Prime Time Crime

(Prime Time Crime exclusive Aug.  2, 2010)

Sorry, Not Qualified

By Bob Cooper





You could have set your watch by this one and I’m surprised it took so long.  I’m referring to the top management of the RCMP complaining to the Prime Minister’s Office about offensive treatment from Commissioner William Elliott including screaming fits, temper tantrums, and actually throwing things.  Liberal MP Scott Brison and Liberal Senator Colin Kenny have criticized the Prime Minister for appointing a bureaucrat with no law enforcement background as Commissioner.  Brison called it a “recipe for disaster” while Kenny said that it is difficult to expect someone who has no familiarity with policing to come into a large, complex organization and be expected to bring about change.  You won’t often find me agreeing with Liberals but there you are.

Critics of the RCMP are lining up to question the motives behind the complaints and suggest that this is simply an attempted coup by senior officers disgruntled over the appointment of a civilian and the fact that they were passed over for the top job (as if that would somehow nullify the Commissioner’s juvenile  behavior).  RCMP insiders say that Elliott’s abrasive, bullying style and explosive temper are nothing new and the fact that the government spent $44,000.00 to send the Commissioner to a ‘special school’ for ‘executive coaching’ in Scottsdale would seem to bear that out.  Funny how these institutions are never located in Cleveland or Newark.  Looks like the government should ask for its money back.

I see two issues here.  Firstly, the appointment of any civilian to this position was guaranteed to cause a lot more problems than it would solve.  I’m sure the Prime Minister felt that bringing in an outsider with no baggage or personal loyalties, a fresh set of eyes, a new perspective, (choose your buzz phrase) might be what the RCMP required.  Several armchair quarterbacks have opined that any executive who has run large organizations could run a police force.  None of them have ever been policemen.  A police force is not a business and no matter how big a whiz a guy was as a CEO he will never have the respect or loyalty of the troops because he’s never walked in their shoes.  David Eby of the BC Criminal Liberties Association is quoted as saying “the assumption that only someone who has worn a badge can run the organization is one I don't share".  I threw in the Eby comment for anyone who needs more evidence that it’s a really stupid idea.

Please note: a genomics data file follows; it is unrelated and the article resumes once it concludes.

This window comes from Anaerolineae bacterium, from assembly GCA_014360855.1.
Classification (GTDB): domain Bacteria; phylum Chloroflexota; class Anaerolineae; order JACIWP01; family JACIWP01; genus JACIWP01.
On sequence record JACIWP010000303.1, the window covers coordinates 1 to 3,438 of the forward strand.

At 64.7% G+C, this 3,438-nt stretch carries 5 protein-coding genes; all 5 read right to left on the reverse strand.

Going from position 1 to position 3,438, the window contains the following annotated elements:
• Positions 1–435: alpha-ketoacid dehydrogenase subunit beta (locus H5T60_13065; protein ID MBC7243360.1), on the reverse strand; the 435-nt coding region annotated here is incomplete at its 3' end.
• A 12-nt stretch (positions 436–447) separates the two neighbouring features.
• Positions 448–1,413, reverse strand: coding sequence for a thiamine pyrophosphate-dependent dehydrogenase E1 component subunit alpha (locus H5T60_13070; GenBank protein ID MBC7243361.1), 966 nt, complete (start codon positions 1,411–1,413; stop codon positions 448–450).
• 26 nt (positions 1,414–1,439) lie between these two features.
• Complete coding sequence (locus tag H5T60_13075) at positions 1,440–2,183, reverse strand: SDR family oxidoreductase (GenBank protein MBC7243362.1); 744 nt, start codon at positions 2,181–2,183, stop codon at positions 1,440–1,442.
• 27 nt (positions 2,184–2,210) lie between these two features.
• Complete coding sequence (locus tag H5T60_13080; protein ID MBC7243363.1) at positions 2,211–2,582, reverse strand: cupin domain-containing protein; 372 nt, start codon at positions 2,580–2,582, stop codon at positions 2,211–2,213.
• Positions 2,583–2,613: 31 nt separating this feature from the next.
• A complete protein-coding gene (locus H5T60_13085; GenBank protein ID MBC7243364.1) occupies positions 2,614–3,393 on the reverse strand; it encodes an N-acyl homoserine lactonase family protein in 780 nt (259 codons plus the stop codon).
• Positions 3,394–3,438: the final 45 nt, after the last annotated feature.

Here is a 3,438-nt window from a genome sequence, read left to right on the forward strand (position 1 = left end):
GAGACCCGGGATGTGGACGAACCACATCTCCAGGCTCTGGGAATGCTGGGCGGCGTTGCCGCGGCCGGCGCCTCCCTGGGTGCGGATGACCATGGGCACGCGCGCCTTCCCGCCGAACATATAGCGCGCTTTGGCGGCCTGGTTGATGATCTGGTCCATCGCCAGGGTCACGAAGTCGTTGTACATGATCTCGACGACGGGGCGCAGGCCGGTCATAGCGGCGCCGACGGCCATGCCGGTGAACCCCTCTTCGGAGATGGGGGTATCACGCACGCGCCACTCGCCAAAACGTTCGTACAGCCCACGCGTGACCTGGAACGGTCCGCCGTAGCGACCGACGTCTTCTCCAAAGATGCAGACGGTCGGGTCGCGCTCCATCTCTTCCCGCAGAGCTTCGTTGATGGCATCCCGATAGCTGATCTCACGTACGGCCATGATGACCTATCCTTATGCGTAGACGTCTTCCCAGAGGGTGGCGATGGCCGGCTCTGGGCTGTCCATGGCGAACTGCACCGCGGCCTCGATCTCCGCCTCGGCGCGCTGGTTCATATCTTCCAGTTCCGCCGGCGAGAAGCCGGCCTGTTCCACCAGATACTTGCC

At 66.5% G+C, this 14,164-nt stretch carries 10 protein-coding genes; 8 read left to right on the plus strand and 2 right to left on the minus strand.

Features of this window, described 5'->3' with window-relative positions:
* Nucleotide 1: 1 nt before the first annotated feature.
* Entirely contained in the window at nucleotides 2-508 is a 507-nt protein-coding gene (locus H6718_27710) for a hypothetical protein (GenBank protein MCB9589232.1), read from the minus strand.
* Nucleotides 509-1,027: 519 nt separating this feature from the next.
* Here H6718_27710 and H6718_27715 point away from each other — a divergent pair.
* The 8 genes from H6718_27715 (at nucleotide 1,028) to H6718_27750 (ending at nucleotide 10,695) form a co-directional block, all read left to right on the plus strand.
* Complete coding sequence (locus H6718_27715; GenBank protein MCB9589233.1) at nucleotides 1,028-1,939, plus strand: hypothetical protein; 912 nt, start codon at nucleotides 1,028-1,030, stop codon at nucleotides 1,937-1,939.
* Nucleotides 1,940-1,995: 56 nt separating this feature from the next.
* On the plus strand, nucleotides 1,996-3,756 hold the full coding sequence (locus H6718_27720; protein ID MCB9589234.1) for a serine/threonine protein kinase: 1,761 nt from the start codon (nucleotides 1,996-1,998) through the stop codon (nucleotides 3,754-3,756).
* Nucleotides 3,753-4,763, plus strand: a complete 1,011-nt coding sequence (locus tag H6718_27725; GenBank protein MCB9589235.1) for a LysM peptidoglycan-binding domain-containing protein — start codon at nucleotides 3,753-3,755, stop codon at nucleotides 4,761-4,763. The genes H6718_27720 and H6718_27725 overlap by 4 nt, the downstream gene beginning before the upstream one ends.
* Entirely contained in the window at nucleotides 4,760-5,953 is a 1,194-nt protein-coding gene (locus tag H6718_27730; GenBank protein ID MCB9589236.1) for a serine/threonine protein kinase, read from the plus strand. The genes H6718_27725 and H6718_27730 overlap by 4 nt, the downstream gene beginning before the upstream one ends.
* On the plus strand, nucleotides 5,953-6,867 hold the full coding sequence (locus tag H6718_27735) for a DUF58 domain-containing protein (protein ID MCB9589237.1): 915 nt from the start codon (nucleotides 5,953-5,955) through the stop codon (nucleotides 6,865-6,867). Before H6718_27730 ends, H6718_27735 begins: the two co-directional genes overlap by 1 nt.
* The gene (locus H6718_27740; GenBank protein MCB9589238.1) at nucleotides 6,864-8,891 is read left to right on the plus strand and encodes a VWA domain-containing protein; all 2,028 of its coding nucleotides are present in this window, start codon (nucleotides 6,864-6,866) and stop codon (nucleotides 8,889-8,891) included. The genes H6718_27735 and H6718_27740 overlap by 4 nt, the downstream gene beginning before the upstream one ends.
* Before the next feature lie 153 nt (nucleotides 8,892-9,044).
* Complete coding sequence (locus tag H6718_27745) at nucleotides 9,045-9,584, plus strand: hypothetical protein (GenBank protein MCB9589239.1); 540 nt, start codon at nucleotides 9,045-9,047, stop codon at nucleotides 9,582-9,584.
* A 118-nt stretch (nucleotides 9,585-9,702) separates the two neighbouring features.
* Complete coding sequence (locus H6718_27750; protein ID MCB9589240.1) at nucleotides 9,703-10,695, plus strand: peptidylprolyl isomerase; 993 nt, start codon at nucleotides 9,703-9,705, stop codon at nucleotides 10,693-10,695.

Secondly, even if you support the idea of bringing in a civilian, Elliott is not the man for the job.  Police officers are expected to remain calm and to exercise self-control in trying circumstances.  What sort of example is the Commissioner setting with his contemptuous nature and hair-trigger temper?  The best bosses are the ones who lead by example and motivate their people with praise and encouragement.  When criticism is required it’s done privately and in a constructive fashion without belittling the person.  Recruits get yelled at as part of the training and conditioning process and to see how they perform under stress.  There is a specific purpose to it.  These men were senior officers who had devoted their lives to the RCMP.  This treatment was gratuitous, unbecoming, and belies a serious character flaw.

The RCMP have almost 19,000 sworn members from coast to coast.  I would guess that at least a couple of thousand of those would be commissioned officers.  If a qualified candidate for the office of Commissioner couldn’t be found in those ranks then perhaps the situation is worse than the mainstream media would have us believe but I doubt that’s the case.  Elliott’s appointment was all about optics and merit was never a consideration.  If you insist on an outsider get a Chief Constable from one of our major cities or an officer from the military with a proven track record of being able to command respect by showing some.  Either way, the government needs to fix this mistake and the last thing needed here is a stall tactic like bringing in another outside bureaucrat to conduct a ‘workplace assessment’.

I’ve said in the past that problems within the RCMP can be traced in large measure to Trudeau’s action in bringing them under the thumb of the federal government and making the Commissioner a Deputy Minister.  Law enforcement agencies must be accountable and subject to oversight but they should always operate at arm’s length from politicians.  Government must restore the independence of the RCMP and my advice to any prospective candidates for the Commissioner’s job would be not to touch it with a barge pole until that happens.  The RCMP deserve better.      


Bob Cooper is a retired Vancouver police officer. He walked a beat in Chinatown and later worked in the Asian Organized Crime Section and the Homicide Squad.


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